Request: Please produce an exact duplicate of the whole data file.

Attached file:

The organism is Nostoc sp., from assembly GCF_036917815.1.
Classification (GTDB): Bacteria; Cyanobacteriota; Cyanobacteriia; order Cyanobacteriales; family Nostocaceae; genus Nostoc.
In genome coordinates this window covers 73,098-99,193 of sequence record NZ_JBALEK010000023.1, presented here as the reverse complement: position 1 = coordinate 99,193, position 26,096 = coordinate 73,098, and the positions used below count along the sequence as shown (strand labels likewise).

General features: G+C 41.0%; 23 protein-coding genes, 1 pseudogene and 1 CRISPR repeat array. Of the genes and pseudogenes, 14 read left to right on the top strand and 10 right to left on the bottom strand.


The organism is Nostoc sp., from assembly GCF_036917815.1.
Classification (GTDB): Bacteria; Cyanobacteriota; Cyanobacteriia; order Cyanobacteriales; family Nostocaceae; genus Nostoc.
In genome coordinates this window covers 73,098-99,193 of sequence record NZ_JBALEK010000023.1, presented here as the reverse complement: position 1 = coordinate 99,193, position 26,096 = coordinate 73,098, and the positions used below count along the sequence as shown (strand labels likewise).

General features: G+C 41.0%; 23 protein-coding genes, 1 pseudogene and 1 CRISPR repeat array. Of the genes and pseudogenes, 14 read left to right on the top strand and 10 right to left on the bottom strand.